Furthermore, the patchwork nature of the parties who supposedly cooperate means that there is no unity in policymaking. The Finance ministry is controlled by Palang Pracharath, the Commerce and Agricultural ministries by the Democrats, the Transporation ministry by Bhumjaithai and the Labor ministry by Ruampalangprachachat. All those ministries must cooperate on the economic front, but the factional nature of this government means that there will inevitably be more friction than desired. A case in point was when the Democrats announced they would guarantee palm prices, leading deputy prime minister Prawit Wongsuwan to ask the next day, “where would the money come from?”
The type of weak governments that the 2017 constitution has produced, and is likely to keep producing, are not geared for policy success. Yet effective governance is exactly what Thailand needs right now as it faces increased economic problems, from a suffering tourism industry to a weak export sector to continued income inequality.
In sum, it is not normal for coalition governments to contain almost twenty parties; instead it is the result of a constitution that was built not to provide effective governance but instead to ensure a certain political group returned to power. Designing a constitution that would generate better, stronger governments should not be a partisan issue.
Although this argument is likely to be less persuasive for the unconverted, another reason that should be added for why constitutional amendment matters for the economy is due to prospective instability, . The 2017 constitution was intended to create an extremely lopsided playing field; that much is an open secret. For now we have kept the peace, but for how long? It is fantasy to expect that over half the country that explicitly voted for a new premier would not grow restless if electoral results continue to be distorted.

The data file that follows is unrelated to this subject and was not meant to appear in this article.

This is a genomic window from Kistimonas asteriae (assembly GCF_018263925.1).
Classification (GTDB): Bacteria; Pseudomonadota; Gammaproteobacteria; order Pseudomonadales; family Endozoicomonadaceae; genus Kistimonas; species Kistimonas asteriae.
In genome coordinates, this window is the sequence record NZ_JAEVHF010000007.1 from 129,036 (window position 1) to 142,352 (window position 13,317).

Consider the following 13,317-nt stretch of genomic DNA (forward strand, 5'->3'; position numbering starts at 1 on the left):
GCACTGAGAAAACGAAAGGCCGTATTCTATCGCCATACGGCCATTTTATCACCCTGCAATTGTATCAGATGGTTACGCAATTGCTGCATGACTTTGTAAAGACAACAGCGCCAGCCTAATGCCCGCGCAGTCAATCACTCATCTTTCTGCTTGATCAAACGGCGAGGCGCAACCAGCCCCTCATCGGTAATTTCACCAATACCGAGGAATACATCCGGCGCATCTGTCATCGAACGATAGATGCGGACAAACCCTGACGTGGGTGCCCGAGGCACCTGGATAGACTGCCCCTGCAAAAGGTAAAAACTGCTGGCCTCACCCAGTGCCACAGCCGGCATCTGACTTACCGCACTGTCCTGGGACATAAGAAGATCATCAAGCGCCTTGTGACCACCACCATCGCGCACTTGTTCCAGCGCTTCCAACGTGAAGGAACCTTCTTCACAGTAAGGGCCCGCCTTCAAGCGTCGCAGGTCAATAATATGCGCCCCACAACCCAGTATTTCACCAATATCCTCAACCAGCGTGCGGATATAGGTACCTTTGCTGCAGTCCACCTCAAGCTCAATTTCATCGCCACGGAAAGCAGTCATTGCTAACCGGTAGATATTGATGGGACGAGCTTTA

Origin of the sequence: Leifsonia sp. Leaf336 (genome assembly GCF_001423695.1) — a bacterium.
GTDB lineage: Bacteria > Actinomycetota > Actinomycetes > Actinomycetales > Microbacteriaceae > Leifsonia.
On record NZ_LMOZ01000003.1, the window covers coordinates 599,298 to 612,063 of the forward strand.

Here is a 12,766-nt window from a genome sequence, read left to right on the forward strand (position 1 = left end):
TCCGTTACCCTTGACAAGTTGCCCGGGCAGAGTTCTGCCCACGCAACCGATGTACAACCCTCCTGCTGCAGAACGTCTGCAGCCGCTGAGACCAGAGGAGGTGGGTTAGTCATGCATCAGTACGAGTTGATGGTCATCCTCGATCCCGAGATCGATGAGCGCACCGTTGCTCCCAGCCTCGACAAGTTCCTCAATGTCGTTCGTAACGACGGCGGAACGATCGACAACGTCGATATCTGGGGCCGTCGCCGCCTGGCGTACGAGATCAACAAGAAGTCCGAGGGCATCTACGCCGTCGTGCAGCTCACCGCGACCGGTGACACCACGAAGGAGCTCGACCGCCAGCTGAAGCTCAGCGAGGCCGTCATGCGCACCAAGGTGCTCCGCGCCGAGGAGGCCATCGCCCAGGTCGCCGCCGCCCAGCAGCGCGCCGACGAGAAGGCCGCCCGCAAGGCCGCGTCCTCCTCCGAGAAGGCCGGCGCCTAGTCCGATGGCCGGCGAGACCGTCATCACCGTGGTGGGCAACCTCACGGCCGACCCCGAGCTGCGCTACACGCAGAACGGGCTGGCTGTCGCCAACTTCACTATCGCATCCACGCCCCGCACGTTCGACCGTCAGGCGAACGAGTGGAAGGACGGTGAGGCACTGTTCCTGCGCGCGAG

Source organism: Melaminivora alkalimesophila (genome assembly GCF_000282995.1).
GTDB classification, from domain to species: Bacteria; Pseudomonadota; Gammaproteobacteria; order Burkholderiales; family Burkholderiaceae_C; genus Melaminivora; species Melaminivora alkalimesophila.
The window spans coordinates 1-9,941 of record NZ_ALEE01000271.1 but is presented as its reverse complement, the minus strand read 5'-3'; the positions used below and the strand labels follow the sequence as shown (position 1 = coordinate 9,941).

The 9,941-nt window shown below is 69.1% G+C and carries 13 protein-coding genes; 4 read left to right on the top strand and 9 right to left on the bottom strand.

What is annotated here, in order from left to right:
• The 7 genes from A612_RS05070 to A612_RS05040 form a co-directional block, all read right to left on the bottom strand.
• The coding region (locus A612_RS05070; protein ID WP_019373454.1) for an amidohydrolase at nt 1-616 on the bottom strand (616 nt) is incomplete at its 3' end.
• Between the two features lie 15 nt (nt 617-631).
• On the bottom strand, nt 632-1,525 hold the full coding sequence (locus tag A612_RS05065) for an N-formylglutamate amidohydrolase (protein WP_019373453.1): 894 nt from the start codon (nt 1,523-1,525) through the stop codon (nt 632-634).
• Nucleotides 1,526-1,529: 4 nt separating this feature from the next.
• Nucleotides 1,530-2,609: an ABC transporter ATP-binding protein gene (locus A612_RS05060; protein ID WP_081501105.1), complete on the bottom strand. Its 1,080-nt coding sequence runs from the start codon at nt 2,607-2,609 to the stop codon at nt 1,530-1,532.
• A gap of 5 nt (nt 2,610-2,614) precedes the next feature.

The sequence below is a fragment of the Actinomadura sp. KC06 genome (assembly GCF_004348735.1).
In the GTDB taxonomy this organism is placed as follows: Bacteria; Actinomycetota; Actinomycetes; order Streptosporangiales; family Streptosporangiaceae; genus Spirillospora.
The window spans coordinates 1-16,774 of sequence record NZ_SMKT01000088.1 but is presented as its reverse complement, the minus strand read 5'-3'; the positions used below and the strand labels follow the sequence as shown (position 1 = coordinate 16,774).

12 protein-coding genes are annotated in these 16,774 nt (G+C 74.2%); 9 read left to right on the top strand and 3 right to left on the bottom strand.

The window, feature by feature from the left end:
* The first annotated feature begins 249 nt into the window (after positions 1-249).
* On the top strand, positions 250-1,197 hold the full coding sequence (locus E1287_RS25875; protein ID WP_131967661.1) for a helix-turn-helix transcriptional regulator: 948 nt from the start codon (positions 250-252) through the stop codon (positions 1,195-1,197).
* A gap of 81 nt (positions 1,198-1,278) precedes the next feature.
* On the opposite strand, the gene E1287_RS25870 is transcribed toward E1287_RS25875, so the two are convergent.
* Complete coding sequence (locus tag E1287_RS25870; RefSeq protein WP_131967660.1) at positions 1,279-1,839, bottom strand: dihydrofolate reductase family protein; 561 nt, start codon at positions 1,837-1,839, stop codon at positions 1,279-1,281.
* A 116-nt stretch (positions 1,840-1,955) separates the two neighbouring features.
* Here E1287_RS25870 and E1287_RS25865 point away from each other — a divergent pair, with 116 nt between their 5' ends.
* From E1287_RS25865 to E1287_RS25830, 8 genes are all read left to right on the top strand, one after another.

Renewed instability would surely affect business confidence. Just the uncertainty that resulted from the months-long delay in forming the government caused business confidence to dip to a 15-month low. Thailand can ill afford returning to more protests and division, but that is exactly where we are headed if the political system continues to reject the sentiments of large swathes of the country. More lasting stability can only be reached with a constitution that is reached through a much more consensual process.
I’d like to write more about my thoughts on both other reasons why the constitution should be amended, where fixes are needed in the coming weeks and months and how amendment could actually be achieved. But I’ve decided to put the economic argument front and center today, because I think that if there is one reason that can convince a broader segment of society that are skeptical about why effort should be spent on such seemingly arcane political matters, this is it.
The truth is the constitution matters more than just in the abstract; it directly translates to whether or not the government is able to deliver on bread and butter issues.
(Cover image credits).